Top 10 reads of the week:
- Blindsided by Trump's victory? HBR unpicks what happened using Behavioural Science (HBR)
- We're seeing a groundswell of companies driven by purpose, but it turns out that's not enough. It's the type of purpose and how it's conveyed that drives bottom line. (HBR)
- MIT's 50 smartest companies list causes mixed feelings on the future of work, given that Nestlé is turning its efforts to health and biome gut research whilst Mobileye uses over 600 humans to train the machine training data for driverless cars. (MIT)
- Is the quest for happiness making us less creative? The latest psychology research on creativity shows there are 14 components and happiness isn't one of them. (World Economic Forum)
- The gig economy has been in the spotlight this week in a big way. A landmark employment tribunal ruled that Uber drivers are entitled to employee rights has sparked a ministerial debate over 'gig economy' minimum wage. (The Memo)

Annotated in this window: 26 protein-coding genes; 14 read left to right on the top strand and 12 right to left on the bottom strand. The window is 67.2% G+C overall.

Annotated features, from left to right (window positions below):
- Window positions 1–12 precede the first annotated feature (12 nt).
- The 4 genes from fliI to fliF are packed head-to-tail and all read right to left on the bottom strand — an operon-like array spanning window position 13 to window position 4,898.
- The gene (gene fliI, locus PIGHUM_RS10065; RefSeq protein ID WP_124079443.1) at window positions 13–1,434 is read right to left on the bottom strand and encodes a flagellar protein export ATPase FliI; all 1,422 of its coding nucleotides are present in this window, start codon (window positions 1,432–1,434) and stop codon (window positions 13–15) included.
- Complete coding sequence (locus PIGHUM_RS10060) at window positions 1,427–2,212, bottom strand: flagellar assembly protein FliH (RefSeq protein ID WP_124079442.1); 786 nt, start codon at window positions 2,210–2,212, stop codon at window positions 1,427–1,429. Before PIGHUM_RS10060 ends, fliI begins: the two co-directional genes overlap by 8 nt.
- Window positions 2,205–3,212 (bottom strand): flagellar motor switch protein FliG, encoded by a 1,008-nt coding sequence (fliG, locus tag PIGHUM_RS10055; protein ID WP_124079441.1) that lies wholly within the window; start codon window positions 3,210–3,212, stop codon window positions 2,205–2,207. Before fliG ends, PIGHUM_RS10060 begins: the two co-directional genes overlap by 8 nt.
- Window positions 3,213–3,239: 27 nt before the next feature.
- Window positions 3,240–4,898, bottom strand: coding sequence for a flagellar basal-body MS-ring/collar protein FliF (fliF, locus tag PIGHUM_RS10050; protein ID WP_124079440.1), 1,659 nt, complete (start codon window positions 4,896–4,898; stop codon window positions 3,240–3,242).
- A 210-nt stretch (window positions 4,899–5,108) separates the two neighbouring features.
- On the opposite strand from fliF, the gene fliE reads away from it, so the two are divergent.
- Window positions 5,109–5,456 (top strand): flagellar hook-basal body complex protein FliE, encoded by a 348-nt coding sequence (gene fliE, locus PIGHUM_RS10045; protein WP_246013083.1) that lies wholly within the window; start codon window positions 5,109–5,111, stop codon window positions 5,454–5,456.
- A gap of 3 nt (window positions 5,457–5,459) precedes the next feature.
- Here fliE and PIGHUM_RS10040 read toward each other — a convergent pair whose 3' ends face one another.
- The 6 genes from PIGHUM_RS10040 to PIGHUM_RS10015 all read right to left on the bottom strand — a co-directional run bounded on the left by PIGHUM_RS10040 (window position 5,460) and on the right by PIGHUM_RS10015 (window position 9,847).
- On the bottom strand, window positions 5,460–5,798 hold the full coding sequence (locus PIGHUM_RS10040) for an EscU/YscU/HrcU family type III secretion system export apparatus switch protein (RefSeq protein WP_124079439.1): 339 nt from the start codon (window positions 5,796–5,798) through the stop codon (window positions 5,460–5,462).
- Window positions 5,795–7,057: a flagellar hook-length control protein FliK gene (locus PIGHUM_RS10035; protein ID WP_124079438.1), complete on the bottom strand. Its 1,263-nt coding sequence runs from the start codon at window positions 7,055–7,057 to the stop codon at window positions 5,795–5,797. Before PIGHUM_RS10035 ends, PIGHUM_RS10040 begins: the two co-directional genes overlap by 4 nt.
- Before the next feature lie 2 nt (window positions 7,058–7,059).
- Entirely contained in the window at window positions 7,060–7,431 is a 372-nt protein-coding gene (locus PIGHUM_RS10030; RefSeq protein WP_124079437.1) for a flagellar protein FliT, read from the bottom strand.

- Meanwhile McKinsey Global Institute released their latest paper on the gig economy worldwide, showing that numbers are hugely underestimated in Europe and the US (McKinsey & Co)
- What the latest research on empathy towards inanimate objects teaches us about design. (The Mindset Co)
- In the face of AI, how do we design human organisations and workplaces that celebrate the emotional and social aspects of our work? (TED talk)
- In the latest David vs. Goliath moment, Slack - the 'messaging app for teams who are changing the world' - took on incumbent Microsoft with an open letter: Dear Microsoft...
- For those feeling inspired into action by the global events of the week: we've been reading Dave Gray's wonderful book, Liminal Thinking. A way to create change by understanding, shaping and reframing beliefs, liminal thinking is for anyone ready to start making changes.
Dave Gray will be joining us for a feature interview later in the year to tell us more about his work on creating change. Watch this space.
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